Wednesday's Hot Topic Luncheon, hosted by Newton Chamber of Commerce and Harvey County Emergency Management tackled the issue of "Active Shooter Preparedness."

Harvey County Emergency Management Director Gary Denny shared how law enforcement and first responder agencies from across the county came together with representatives of government, health care and education to form the county's policy on active shooters.

"The policy at the time was, 'we're going to go on lockdown; we're going to take shelter,'" Denny said.

That strategy countered what some law enforcement officers were teaching their children — which was to run away from active shooters. After listening to the concerns of those present at the meeting, a need to form a common policy was recognized and has been formed.

"We have a policy in place that all of our law enforcement officers can now operate within to allow them to work harmoniously," Denny said.

Denny urged luncheon attendees to review Harvey County's active shooter policy to be aware of how agencies would respond to an incident and to consider adopting it in their own entities.

"The policy that we have drafted is a template — an active killer template — that anybody can apply to their place of work, house of worship, their school or hospital," Denny said.

A need to select and employ a curriculum to educate the public on how to deal with active killers was also identified by Harvey County Emergency Management.

Denny noted it takes an average of four to six minutes for first responders to arrive on scene during and active shooter incident.

"You can't wait four to six minutes for law enforcement to get there and neutralize that threat," Denny said. "You are going to have to put yourself in the position of a first responder and take action."

Harvey County Sheriff's Office Deputy Brandon Huntley explained active shooter incidents are quick, violent, and have the goal of creating a high body count.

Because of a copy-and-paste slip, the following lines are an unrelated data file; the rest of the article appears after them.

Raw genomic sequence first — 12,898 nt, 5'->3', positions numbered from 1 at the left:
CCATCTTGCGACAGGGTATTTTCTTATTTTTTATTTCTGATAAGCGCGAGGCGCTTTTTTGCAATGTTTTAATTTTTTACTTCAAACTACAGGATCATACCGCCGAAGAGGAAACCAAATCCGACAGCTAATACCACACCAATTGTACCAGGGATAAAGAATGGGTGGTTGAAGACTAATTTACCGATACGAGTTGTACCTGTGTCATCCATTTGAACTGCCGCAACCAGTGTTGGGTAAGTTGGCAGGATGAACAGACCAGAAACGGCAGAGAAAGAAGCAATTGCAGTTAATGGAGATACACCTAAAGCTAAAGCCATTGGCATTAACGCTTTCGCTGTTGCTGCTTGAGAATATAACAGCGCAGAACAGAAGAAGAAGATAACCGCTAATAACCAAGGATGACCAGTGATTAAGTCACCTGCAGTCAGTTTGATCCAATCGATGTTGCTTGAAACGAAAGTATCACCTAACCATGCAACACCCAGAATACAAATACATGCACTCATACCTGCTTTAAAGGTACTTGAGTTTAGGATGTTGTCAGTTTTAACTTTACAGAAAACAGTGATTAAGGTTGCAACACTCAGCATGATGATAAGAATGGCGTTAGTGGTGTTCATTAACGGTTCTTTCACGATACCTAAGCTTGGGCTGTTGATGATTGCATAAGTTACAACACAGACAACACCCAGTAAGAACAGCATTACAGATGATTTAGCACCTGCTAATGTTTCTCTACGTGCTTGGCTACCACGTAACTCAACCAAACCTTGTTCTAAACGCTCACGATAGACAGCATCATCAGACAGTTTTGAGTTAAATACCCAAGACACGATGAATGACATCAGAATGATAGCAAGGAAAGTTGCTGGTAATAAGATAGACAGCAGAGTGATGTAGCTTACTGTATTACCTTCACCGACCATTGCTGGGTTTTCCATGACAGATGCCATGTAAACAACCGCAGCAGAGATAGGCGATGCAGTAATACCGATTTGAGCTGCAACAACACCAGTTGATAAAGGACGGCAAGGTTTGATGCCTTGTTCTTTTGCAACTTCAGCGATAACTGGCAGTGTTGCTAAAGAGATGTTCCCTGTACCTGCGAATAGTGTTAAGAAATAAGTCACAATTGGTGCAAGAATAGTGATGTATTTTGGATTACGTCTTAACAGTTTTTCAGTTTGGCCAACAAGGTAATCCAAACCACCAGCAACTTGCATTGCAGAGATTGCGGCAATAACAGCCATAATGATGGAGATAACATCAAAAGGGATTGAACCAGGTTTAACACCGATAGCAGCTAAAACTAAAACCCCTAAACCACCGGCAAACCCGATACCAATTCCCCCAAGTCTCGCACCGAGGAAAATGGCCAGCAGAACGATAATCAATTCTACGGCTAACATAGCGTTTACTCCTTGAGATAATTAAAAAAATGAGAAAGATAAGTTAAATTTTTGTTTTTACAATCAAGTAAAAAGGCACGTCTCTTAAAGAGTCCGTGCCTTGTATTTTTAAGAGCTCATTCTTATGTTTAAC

"People need to know the response options they have," Huntley said.

Structural changes can harden targets by restricting entrances and adding exits, but those changes are costly and less effective than training individuals, Huntley noted.

Harvey County Emergency Management selected ALICE — which stands for Alert, Lockdown, Inform, Counter, Evacuate — to train civilians in proactive active shooter response techniques and strategies.

ALICE gives individuals options for different settings, including barricading, evacuation and countering tactics.

"As soon as you increase resistance to an active killer, the statistics drastically increase for you to survive the event," Huntley said.

Harvey County has 48 certified ALICE instructors who provide free training to organizations.

"You can tap into the ALICE curriculum through any law enforcement office that responds to your area," Denny said.

Newton USD 373 school board member Carol Sue Stayrook-Hobbs noted the school's administrators, educators and other personnel have undergone ALICE training.

"We can't get 100 percent trained because of turnover in staff, but our goal is 95, 98 percent of all personnel to be trained," Stayrook-Hobbs said.

In the near future, meetings with parents of students in Newton schools will be held to inform them of how ALICE will be presented to their children.

"ALICE training will be geared to be appropriate for the age group," Stayrook-Hobbs said. "...We'll do training of all of our children in the district. The goal is to have all children go through ALICE training before the end of the year."

To schedule ALICE training, call Harvey County Emergency Management at 316-284-6910.